David DiSanto: Yeah, I’ve always enjoyed bands like Pink Floyd, so I wanted to start incorporating more of that into our sound. “Collapse” and “Recharging The Void” both opened that door for us and they’ve become fan favorites. There will definitely be more of that in the future but I’ll never fully take out the harsher Vektor sound. From where do you draw inspiration for the lyrical themes of the band? Any favorite books or movies? Would you ever write music for a science fiction film if you were asked to?

David DiSanto: I would love to make “Terminal Redux” into a movie. That would be amazing. I like so much sci-fi from the cheesy old-school movies to even The Mandalorian. That stuff doesn’t inspire as much as philosophy or science does though. Anything that makes me think deeply is inspiring to me and sometimes that just happens from learning something new. Vektor started when extreme progressive/technical music pretty much wasn’t on the map and for some years now we see bands of this genre springing up like mushrooms. Do you consider yourselves as pioneers or that you played a big part in the evolution of the scene?

David DiSanto: I really have no idea! I think we’ve inspired some bands because they’ve told me. I would never consider myself a pioneer of that genre though. I think of bands like Watchtower, Aspid, Coroner and Atheist more of pioneers than us. You will return to Greece after six years and these highly energetic shows in Athens and Thessaloniki. Any special memories from that time?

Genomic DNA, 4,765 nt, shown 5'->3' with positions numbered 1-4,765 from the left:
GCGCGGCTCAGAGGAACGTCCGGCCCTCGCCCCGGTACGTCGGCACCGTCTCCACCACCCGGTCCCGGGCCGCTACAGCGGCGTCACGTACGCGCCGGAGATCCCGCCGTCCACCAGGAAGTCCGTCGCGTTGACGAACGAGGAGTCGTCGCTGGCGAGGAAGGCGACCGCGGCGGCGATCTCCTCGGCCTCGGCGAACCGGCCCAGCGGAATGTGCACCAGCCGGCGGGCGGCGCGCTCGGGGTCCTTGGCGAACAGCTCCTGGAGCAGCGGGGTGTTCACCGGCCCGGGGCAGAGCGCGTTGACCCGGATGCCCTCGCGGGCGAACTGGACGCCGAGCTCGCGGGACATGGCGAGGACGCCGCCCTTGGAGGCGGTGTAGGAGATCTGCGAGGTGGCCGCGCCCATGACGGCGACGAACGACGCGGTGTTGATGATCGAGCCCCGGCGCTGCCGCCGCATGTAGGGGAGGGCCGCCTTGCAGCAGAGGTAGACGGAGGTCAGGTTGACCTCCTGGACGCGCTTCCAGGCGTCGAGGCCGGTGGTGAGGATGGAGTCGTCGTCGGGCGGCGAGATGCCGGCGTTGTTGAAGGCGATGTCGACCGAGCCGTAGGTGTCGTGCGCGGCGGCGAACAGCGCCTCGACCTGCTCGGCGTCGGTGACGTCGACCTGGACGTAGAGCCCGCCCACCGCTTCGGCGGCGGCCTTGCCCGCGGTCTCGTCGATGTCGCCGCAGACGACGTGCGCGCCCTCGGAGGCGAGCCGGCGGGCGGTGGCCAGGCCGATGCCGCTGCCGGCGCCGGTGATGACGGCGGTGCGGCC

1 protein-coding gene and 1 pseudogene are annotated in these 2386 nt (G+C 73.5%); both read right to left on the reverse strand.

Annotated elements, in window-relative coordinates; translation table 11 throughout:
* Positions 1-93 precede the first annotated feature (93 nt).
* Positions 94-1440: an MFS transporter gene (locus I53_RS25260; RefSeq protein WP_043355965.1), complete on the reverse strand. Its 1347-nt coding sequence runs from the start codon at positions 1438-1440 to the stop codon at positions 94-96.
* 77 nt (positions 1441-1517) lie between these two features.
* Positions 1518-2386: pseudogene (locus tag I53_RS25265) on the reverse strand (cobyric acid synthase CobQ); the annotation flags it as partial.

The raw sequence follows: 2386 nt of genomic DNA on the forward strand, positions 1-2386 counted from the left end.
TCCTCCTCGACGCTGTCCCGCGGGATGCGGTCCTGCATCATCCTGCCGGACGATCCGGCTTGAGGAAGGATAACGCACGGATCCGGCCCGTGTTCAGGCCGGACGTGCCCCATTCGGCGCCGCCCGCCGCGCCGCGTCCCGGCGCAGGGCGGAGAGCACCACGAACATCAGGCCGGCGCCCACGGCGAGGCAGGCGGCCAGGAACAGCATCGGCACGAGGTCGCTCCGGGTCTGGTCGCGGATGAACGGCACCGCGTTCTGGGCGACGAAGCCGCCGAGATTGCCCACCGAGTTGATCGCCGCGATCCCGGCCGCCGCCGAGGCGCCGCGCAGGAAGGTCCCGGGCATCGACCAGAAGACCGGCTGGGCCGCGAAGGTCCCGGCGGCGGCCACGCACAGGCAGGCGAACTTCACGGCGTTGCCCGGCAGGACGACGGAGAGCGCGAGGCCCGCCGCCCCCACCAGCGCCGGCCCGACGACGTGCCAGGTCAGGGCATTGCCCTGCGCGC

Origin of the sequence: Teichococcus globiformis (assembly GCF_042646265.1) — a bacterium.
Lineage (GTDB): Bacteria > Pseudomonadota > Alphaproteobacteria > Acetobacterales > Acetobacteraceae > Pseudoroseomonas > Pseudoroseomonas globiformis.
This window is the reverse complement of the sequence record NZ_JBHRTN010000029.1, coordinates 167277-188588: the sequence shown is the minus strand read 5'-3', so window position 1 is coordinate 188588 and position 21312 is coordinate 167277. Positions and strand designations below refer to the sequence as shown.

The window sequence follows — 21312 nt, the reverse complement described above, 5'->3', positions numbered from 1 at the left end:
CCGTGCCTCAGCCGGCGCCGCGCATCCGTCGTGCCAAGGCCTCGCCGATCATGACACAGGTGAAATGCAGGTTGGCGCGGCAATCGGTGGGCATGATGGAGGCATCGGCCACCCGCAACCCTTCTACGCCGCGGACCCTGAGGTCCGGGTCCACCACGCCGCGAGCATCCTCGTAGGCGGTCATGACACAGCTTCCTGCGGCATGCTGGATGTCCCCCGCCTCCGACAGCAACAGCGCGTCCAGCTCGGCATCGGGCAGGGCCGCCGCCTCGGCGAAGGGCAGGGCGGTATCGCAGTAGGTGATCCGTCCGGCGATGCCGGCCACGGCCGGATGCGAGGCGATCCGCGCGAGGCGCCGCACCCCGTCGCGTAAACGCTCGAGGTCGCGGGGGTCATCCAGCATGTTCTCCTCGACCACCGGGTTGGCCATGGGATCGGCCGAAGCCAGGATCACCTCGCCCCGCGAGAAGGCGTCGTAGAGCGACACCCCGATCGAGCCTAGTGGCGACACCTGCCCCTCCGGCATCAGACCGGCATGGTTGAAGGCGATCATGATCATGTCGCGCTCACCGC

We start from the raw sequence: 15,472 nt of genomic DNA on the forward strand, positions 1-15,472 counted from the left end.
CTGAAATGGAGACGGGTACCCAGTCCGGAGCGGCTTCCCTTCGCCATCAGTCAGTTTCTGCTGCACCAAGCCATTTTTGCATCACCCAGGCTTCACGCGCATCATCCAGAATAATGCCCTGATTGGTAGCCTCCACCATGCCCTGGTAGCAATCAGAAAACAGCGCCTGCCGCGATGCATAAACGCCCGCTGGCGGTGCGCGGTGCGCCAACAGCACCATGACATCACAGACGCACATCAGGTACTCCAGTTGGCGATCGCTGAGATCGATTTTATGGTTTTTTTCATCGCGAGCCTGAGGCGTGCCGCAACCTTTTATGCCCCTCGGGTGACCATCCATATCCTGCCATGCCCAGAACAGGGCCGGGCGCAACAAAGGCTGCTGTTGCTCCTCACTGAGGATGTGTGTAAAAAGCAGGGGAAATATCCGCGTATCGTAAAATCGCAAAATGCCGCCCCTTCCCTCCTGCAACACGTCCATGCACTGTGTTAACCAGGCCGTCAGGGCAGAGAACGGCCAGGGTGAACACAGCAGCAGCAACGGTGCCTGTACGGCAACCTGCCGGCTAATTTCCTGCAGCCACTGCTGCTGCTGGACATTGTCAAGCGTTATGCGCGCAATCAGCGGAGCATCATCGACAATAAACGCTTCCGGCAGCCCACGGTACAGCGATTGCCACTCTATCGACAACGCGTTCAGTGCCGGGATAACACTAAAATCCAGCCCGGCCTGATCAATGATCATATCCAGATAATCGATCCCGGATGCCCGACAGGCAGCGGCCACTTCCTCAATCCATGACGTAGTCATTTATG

David DiSanto: Everything was special about those shows. The crowd was amazing and knew all the lyrics even though the album just came out. We all felt like the Greeks latched on to our new album faster than anyone else and they showed it at those shows. What should we expect from the upcoming shows? Last time you played here you performed the amazing “Terminal Redux” in its entirety. Maybe a setlist based on all your albums this time?

David DiSanto: We will be playing a mix of old and new. I think fans from every album will find something they like. David, thank you for your time. You can close this interview by saying anything you want.

David DiSanto: Something I learned from the old Greek philosophers was skepticism. I think most Vektor fans already have that. I’m glad that most Vektor fans were skeptical when the false allegations came out about me in 2019. I really truly appreciate that. Our shows on this tour have been packed full of very positive people. I can’t tell you how much that has meant to all of us.